Three University of Iowa graduates who worked together at “The Daily Iowan” now help manage the newsroom at “USA Today.” Their experience at a premier collegiate newspaper provided the foundation for successful careers in journalism.
Tom Snee
Photo illustration
Justin Torner and Sharon Amouzou

Sit in on a USA Today newsroom leadership meeting today and it might seem you’ve been transported back to The Daily Iowan, circa mid-1990s.

Did you know?

The Daily Iowan was named the nation’s best college newspaper by the Society of Professional Journalists earlier this year. It received SPJ’s Mark of Excellence Award in the best all-around daily category, beating out newspapers from UCLA and Yale University.

Three newsroom leaders of the country’s largest-circulation daily newspaper are University of Iowa journalism graduates who worked at the DI at the same time. Andrew Scott (BA, 1995) has been the director of photo and video newsgathering at USA Today for eight years, and David Mastio (BA, 1995) has been there for nine years as commentary editor and deputy opinion page editor. In June, Roxanna Scott (BA, 1996) was named the managing editor for sports, overseeing the news organization’s 40-some journalists who cover sports as one of the few Asian-American women to lead the sports desk of a major American newspaper.

It was an inauspicious time to become sports editor, in the middle of a pandemic when there were no sports to cover and the only big stories were, when will sports be back and how will COVID-19 affect them? But the murder of George Floyd by a Minneapolis police officer and the subsequent demonstrations across the country soon provided plenty of news to cover, as the social impact rippled into the sports world.

“This is such an opportunity because it’s an important time regarding race in the country and a time to have conversations that in the past were not easy to have,” says Roxanna, who, as a Filipino American, feels she’s in a position to lead those conversations. “We’ve been talking about how to continue to cover issues like race, equality, and pay disparity, even when it’s not part of a breaking news story. As an editor, it’s my responsibility to bring a laser-like focus on topics such as gender and race in sports and in all of society.”

“I can’t say how much [the Daily Iowan] scholarship changed my life.”

Roxanna Scott
Iowa alumna and managing editor for sports at “USA Today”

Roxanna’s love of journalism and sports runs deep. Her family read the newspaper every day while growing up in Davenport, and she worked at the Quad City Times while still in high school, taking scores from high school games as a clerk on the sports desk. She was passionate about sports and played many of them as a kid, she says, “but by the time I got to high school, I was not that great.”

Fortunately, her other passion was writing so she decided to write about sports and the people who play them. She came to Iowa as a journalism major and a Daily Iowan scholarship paid her tuition. “I can’t say how much that scholarship changed my life,” she says.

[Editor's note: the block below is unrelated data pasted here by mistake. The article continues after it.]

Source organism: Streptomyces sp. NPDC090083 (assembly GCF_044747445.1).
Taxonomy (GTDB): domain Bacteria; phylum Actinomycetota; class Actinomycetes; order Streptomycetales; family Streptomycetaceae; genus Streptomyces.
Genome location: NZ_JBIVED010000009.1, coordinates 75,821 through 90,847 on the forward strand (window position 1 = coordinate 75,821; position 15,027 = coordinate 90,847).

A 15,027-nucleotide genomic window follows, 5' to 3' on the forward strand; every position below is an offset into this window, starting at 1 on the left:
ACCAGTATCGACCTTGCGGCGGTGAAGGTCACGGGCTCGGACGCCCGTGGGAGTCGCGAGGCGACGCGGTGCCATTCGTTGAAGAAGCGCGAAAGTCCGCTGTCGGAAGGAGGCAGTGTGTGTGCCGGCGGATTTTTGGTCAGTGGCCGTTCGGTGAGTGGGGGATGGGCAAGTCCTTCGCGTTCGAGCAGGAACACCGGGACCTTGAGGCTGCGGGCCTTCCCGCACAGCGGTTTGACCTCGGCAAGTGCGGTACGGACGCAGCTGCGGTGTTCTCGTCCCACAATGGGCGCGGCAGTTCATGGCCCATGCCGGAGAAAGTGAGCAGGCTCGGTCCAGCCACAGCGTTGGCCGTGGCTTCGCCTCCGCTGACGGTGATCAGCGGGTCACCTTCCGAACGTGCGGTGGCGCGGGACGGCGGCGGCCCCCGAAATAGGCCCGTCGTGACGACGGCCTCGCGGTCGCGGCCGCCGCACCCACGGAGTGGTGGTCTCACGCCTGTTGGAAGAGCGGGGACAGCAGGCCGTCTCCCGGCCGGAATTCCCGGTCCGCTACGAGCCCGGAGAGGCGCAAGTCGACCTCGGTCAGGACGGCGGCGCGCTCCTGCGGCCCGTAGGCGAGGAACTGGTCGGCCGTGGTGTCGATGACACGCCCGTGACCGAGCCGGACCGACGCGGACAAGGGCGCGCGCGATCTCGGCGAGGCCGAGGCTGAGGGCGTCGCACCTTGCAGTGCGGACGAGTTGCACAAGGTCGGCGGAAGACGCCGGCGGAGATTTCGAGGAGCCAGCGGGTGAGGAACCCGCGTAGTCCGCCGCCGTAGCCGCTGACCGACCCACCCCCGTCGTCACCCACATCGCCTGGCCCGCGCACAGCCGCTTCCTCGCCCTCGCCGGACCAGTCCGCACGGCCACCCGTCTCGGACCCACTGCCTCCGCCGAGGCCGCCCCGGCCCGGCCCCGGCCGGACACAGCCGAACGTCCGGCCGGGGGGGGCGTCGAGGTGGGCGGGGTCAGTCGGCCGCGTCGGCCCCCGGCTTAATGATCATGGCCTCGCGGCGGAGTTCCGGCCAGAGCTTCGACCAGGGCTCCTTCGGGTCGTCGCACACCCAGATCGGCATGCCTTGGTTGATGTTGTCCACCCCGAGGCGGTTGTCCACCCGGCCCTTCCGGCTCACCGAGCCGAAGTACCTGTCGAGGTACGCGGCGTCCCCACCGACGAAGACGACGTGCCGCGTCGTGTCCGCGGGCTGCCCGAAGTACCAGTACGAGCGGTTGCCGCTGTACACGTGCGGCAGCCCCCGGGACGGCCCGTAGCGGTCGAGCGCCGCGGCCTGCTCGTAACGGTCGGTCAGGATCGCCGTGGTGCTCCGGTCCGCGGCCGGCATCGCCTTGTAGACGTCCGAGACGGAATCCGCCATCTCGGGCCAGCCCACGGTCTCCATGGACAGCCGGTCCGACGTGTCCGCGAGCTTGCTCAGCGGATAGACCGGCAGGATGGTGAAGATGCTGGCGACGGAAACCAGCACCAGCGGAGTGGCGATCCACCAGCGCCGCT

She worked on the sports desk and covered the women’s basketball beat, accompanying C. Vivian Stringer’s Hawkeyes that made the 1993 Final Four in Atlanta.

“It was an overwhelming experience to see something on TV for so many years and then to actually be there,” she says.

Internships followed at the Iowa City Press-Citizen, Des Moines Register, and the Dallas Morning News, which hired her for the sports copy desk after she graduated. She moved to USA Today in 2006 to coordinate the organization’s Olympic Games coverage. Her first Olympics was the 2004 Games in Athens, which she covered for the Morning News, and she’s coordinated USA Today’s coverage onsite for seven games since. This year’s canceled Tokyo Games would have been her ninth, and she hopes it still is come 2021.

Roxanna also met her husband, Andrew, while interning at the Press-Citizen, where he worked part-time as a photographer. An engineering major when he came to Iowa from his hometown of Ames, he joined the DI staff as a photographer and loved journalism so much he eventually switched majors.

“The expectation [at The Daily Iowan] is that we’re competing with the Press-Citizen, the Cedar Rapids Gazette, and the Register, and we’re going to hold our own with the pros. It’s an invaluable experience.”

Andrew Scott
Iowa alumnus and the director of photo and video newsgathering at “USA Today”

After internships at the Cleveland Plain Dealer and Los Angeles Times, he eventually caught up with Roxanna in Dallas and worked with her at the Morning News, first as a staff photographer and then as an editor. He was part of the team that won a Pulitzer Prize for breaking news photography for its coverage of Hurricane Katrina. At USA Today, he coordinates the paper’s photographers and videographers while advising other newspapers owned by its parent company, Gannett.

Both Roxanna and Andrew say their DI experience provided a foundation that was key for their success in newsroom management. Learning how to develop story ideas, think ideas through, edit a story, delegate, inspire, and put together a budget were all invaluable skills learned in the student newsroom.

“The DI was a core influence for pretty much everybody who passed through,” says Andrew. “The expectation is that we’re competing with the Press-Citizen, the Cedar Rapids Gazette, and the Register, and we’re going to hold our own with the pros. It’s an invaluable experience.”